A Toast to the Drunken Clergy
So there’s this man. He’s a troubled man, but then most of us are. Someone once told me never to trust a man who has no troubles. Actually, that’s a lie. Nobody ever told me that, though sometimes I wish they had, because I’m fairly sure it’s true. Anyway. There’s this troubled man. He’s burdened with this faith in something bigger than himself, and with his alcoholism, and with the expectations not just of his loved ones (who, in fact, have learnt not to expect anything at all) and also those of people he has never met.
The Whisky Priest in Graham Greene’s novel The Power and the Glory is perhaps my favourite literary figure of all. He’s such a beautifully realised character that – like all the truest fictional people – he can only be born from someone real. The Whisky Priest is this deep and troubled man who, rather than pretend he has no flaws, approaches them with an honesty only the bravest of us could offer.
I don’t know why it is, but I am reminded of the Whisky Priest whenever I listen to the debut album of Father John Misty. Fear Fun, released by former Fleet Fox J. Tillman on do-no-wrong label Bella Union. Perhaps it’s just the fact that Tillman sings under the name of a clergyman, and sings songs of dark vices (the video for lead single ‘Nancy From Now On’ features Father John’s mistress and more than enough evocation of his sexual misgivings).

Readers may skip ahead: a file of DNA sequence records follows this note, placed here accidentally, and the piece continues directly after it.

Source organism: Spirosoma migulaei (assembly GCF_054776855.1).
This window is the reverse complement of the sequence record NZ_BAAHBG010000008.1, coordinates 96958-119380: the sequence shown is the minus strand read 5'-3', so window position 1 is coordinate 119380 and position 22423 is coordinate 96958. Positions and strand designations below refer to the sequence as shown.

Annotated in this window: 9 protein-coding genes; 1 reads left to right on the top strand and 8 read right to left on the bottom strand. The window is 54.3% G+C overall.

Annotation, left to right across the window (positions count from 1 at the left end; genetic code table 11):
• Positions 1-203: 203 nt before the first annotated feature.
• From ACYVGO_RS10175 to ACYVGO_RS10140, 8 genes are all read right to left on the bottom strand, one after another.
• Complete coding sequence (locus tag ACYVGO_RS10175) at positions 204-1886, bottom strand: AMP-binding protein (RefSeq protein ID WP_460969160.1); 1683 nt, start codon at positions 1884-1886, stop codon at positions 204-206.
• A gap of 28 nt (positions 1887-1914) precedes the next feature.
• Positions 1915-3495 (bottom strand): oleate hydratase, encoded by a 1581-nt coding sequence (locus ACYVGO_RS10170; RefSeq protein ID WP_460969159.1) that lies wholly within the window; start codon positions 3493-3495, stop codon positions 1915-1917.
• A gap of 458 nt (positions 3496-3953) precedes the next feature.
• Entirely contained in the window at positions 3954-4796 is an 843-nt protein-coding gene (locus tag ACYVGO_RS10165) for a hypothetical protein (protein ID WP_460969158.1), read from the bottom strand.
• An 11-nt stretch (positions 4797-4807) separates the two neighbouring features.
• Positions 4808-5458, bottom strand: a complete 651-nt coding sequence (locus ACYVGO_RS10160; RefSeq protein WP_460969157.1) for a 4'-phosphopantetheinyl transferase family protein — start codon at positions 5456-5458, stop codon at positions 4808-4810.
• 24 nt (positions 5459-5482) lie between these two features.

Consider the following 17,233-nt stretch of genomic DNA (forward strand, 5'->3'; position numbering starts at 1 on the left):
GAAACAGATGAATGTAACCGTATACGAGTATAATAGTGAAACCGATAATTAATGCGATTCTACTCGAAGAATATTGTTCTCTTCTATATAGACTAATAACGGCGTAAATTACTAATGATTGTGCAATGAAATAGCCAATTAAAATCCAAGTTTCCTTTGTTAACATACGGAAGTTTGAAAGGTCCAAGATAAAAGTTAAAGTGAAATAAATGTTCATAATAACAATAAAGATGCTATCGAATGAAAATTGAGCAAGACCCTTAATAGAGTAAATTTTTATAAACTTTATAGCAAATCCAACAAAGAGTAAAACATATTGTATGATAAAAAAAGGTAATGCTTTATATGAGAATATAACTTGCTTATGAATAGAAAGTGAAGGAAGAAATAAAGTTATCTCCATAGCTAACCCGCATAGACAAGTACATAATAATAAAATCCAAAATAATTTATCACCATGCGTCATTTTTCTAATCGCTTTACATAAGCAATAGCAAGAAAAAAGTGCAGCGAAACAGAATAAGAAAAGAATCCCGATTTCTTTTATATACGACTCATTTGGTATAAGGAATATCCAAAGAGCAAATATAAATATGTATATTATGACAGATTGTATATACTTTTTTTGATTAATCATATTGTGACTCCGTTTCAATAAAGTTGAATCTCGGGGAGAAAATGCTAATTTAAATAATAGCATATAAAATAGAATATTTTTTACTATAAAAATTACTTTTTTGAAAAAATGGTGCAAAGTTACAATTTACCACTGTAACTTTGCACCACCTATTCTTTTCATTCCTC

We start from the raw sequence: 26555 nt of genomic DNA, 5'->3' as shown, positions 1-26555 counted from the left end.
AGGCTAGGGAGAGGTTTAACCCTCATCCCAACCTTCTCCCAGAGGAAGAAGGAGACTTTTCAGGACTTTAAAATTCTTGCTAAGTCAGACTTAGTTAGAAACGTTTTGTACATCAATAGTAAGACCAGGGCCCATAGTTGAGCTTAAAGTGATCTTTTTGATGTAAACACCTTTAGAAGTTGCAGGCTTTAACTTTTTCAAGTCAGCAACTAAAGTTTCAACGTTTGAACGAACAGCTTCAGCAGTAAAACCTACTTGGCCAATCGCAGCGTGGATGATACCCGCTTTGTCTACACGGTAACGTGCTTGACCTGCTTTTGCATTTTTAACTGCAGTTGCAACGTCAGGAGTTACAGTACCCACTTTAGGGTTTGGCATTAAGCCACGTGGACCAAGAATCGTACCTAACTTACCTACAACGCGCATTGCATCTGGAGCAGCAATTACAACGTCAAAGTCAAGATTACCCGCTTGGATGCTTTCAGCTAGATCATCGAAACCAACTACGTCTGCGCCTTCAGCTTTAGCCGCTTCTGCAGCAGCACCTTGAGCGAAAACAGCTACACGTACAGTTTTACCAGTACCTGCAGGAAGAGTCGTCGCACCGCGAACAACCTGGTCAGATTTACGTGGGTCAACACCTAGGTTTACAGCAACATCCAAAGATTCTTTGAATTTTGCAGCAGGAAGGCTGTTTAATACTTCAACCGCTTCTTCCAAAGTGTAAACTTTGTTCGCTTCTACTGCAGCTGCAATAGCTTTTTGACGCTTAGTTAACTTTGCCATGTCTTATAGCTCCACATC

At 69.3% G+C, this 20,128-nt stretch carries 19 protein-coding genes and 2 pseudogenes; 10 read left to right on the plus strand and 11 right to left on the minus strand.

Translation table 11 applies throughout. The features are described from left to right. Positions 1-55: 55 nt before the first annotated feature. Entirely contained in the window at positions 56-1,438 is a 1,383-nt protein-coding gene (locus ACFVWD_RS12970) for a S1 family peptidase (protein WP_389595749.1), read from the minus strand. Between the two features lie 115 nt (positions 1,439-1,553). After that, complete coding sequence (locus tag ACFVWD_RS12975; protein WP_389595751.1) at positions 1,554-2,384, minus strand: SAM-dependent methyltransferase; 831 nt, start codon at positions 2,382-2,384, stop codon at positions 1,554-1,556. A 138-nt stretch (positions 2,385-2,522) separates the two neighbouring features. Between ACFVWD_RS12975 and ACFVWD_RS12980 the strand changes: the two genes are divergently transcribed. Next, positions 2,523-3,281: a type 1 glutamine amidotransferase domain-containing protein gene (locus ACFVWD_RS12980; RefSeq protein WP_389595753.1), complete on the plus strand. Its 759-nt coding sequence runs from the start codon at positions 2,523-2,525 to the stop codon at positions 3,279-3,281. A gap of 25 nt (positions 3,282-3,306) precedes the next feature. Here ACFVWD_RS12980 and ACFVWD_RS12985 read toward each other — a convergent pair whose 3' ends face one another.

More likely though, is the confessional nature of the record – Tillman throws himself around into honky-tonk folk songs that you can only hope were half as cathartic for him as they sound to the listener. He wants to smoke with every girl he’s ever loved on ‘Funtimes in Babylon’, expresses uncertainty and fear in ‘Hollywood Forever Cemetery’. As a record, it feels like therapy – a stream-of-consciousness release of thoughts and desperation. It’s beautiful. And it feels all or nothing.
‘Gonna take my life’, he sings. ‘Gonna take my life back one day.’
It’s hard not to believe him or, at least, not to want to believe him. The album, all harmony and introspection, echoes in so many ways Tillman’s background with Fleet Foxes, but is so much darker and – most importantly – much more coherent than the band’s most recent effort. Where Helplessness Blues was a invigorating but often fragile mess of ideas, Fear Fun is a more purposeful record where each song’s troubles lead directly through to the next.
But then, this was always why I loved the Whisky Priest so much. He was a troubled man, a flawed man. His vices were hated by the state (alcohol, religion for the Priest, casual sex and drug abuse for the Father), and he was in many ways completely separate from the culture that had birthed him. But he was a real man, and he was an intelligent man, and he was a man you wanted to listen to. All hail Father John Misty, the Whisky Priest.